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The Supply-And-Demand Factor

February 4, 2013 | A version of this story appeared in Volume 91, Issue 5

Dec. 17, 2012, page 24: A story observing that Dow Chemical’s stock price fell 3.3% on Dec. 3 should have mentioned that the Standard & Poor’s chemical index fell 1.9% on the same day.

Jan. 21, page 37: The call for nominations for the Dreyfus Prize in the Chemical Sciences should have noted that, for the first time, the award is being opened to international in addition to domestic nominees.

I found irony in the juxtaposition of two articles in the same issue of C&EN (Nov. 5, 2012). “Looking for a Visa Victory” is about easing visa requirements for science, technology, engineering, and mathematics (STEM) professionals (page 26), and the cover story, “For Hire” (page 43), is about the plight of many professional members of the American Chemical Society.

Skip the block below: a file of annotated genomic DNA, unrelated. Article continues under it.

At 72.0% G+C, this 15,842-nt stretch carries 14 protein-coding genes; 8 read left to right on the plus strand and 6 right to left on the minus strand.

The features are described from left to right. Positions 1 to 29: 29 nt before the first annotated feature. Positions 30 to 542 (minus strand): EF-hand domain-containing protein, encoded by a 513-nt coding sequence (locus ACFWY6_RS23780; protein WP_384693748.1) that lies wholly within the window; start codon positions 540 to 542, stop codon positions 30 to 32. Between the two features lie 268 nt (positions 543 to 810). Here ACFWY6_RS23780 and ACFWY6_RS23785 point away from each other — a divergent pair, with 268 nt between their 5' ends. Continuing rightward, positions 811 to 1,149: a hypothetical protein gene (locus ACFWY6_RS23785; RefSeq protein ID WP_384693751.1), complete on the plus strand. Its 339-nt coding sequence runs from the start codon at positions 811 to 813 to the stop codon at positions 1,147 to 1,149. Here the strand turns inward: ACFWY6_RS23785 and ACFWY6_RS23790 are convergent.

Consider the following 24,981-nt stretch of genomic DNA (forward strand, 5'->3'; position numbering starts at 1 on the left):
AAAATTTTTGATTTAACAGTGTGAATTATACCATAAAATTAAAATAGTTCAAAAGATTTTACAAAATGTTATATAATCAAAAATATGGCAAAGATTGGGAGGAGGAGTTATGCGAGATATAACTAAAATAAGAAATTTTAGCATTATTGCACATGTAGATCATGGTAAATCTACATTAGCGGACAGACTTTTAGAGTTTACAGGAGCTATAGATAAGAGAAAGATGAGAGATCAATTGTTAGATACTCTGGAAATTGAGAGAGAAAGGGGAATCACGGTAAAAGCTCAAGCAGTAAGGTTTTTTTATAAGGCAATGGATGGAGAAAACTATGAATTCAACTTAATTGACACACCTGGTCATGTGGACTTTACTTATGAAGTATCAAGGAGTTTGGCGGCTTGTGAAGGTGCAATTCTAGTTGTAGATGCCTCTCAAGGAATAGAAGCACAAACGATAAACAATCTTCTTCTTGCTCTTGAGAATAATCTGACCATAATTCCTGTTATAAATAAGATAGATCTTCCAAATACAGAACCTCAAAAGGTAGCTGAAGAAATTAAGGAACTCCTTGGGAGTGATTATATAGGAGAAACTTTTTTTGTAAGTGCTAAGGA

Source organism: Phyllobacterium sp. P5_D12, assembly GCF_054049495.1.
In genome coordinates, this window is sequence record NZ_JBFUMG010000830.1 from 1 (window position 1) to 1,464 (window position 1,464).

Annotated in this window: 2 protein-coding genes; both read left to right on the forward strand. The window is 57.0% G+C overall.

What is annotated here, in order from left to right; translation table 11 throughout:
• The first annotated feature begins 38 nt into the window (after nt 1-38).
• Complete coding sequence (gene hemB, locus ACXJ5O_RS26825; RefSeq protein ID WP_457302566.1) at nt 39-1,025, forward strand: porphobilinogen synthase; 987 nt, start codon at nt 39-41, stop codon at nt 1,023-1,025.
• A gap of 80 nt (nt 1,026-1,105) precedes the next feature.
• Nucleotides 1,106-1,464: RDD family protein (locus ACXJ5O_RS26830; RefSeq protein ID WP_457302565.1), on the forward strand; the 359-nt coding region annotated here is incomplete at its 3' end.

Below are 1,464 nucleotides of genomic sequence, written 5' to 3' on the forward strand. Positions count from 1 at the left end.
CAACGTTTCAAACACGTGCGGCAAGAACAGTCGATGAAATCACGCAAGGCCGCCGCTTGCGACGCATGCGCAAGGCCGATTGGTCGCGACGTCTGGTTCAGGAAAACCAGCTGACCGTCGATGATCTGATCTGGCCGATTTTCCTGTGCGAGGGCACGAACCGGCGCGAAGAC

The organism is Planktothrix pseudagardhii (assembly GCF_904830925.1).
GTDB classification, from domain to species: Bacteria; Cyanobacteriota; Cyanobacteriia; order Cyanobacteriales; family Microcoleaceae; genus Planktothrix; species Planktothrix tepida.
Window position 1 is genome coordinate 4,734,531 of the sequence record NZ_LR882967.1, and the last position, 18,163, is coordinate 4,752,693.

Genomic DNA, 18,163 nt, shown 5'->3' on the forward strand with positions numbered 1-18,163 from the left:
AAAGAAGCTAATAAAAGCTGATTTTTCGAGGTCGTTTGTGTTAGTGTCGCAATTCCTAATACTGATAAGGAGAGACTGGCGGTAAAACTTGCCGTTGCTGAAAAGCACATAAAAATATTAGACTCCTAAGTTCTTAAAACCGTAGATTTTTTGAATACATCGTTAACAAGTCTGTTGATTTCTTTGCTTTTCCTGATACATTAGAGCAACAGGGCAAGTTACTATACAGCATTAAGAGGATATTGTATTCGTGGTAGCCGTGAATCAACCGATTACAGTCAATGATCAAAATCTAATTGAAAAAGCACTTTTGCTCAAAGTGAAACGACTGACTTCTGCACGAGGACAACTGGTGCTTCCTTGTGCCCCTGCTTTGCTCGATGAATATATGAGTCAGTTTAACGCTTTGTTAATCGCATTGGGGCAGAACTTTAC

Like any resource, human expertise is subject to the laws of supply and demand. If one increases the numbers of trained professionals in chemistry by easing restrictions on visas, the ability of laid-off STEM professionals to find jobs in the profession at reasonable salaries will be affected.

Whether some action is viewed as positive or negative depends strongly on whose ox is being gored. When a policy is touted as a benefit, it is always necessary to ask, “Whose benefit?” There are frequently several beneficiaries of easing visa requirements for STEM professionals, but with a larger pool of talent, salary offers will not be higher. To whose benefit is that?

Cecil Dybowski
Newark, Del.


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